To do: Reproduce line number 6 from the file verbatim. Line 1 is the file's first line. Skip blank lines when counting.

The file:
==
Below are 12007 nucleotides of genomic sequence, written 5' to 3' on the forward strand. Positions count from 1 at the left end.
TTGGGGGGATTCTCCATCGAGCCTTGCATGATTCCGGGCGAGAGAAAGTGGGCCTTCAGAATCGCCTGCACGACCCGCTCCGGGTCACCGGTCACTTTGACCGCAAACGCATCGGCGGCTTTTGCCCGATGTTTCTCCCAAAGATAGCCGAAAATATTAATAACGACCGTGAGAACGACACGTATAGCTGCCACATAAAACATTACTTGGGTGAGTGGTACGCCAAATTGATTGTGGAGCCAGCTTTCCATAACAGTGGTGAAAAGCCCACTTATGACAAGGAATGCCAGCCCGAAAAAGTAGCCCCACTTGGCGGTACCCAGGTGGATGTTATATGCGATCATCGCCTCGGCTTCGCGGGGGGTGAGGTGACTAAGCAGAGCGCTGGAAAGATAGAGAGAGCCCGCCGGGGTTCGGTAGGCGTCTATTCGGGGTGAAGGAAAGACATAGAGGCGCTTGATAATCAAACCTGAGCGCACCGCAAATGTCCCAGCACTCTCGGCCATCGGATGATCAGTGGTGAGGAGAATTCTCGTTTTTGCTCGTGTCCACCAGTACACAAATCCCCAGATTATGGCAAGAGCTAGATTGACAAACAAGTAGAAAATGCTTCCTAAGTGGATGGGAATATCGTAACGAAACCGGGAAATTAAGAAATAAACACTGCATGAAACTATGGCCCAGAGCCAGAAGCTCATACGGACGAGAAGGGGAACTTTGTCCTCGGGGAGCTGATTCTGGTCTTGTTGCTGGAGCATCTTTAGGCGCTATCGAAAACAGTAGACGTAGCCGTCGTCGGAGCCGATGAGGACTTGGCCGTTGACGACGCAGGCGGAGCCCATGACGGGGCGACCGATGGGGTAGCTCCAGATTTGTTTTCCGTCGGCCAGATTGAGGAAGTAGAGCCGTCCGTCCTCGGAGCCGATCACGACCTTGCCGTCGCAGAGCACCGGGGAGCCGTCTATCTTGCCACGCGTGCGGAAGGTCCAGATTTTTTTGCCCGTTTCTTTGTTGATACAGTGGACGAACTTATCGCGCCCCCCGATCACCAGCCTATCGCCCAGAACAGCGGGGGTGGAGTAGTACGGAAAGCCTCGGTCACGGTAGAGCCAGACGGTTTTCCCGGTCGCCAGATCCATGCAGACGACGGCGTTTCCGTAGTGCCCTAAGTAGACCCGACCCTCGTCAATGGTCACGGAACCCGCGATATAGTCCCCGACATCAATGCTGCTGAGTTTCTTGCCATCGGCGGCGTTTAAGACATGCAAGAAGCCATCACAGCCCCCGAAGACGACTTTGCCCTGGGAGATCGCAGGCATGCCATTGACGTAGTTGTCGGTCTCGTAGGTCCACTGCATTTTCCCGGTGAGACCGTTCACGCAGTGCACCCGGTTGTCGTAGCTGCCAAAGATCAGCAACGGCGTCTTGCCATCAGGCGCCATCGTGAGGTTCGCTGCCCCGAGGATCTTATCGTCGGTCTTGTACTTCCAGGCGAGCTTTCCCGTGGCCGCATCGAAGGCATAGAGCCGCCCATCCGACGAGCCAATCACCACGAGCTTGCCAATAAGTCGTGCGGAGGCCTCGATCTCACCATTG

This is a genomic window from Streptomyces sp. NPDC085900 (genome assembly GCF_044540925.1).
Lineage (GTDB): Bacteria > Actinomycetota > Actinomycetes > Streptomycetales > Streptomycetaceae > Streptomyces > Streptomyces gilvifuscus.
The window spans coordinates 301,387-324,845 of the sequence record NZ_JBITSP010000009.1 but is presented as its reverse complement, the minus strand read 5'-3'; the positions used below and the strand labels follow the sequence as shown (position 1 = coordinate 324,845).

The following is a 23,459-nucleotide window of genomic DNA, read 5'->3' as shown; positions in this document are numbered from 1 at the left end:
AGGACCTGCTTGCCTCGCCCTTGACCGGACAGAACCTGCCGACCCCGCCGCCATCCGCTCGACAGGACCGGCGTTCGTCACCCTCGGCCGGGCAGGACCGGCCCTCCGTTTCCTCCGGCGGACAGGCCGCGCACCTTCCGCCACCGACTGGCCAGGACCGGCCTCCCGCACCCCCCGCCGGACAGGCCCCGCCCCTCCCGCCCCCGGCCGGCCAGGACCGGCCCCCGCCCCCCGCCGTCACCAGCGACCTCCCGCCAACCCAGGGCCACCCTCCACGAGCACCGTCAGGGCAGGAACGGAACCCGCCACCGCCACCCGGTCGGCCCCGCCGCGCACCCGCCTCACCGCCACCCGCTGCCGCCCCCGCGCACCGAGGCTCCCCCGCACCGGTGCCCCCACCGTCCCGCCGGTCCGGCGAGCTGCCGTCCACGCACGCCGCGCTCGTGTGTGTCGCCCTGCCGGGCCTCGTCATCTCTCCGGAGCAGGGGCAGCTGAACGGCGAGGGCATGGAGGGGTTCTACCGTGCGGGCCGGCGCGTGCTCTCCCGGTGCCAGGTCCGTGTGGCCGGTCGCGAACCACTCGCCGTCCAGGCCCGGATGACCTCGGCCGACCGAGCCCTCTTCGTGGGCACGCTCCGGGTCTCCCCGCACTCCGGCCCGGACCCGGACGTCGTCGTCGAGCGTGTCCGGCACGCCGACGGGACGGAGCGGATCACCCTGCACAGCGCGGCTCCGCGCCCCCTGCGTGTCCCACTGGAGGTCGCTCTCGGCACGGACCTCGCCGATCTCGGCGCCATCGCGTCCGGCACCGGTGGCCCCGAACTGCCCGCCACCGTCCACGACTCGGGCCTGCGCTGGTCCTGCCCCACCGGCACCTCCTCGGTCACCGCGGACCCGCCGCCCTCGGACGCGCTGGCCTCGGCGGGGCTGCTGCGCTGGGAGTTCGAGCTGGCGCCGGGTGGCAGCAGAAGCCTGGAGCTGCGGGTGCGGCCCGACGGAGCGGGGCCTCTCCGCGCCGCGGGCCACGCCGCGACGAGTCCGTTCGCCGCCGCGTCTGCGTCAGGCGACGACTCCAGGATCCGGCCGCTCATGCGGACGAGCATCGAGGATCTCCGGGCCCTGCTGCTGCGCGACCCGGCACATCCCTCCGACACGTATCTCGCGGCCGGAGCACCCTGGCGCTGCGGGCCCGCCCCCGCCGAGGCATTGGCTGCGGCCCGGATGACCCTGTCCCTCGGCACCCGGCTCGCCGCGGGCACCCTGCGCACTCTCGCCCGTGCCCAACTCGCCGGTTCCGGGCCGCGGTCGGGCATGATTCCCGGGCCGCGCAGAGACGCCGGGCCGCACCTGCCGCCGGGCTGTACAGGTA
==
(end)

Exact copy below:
The following is a 23,459-nucleotide window of genomic DNA, read 5'->3' as shown; positions in this document are numbered from 1 at the left end: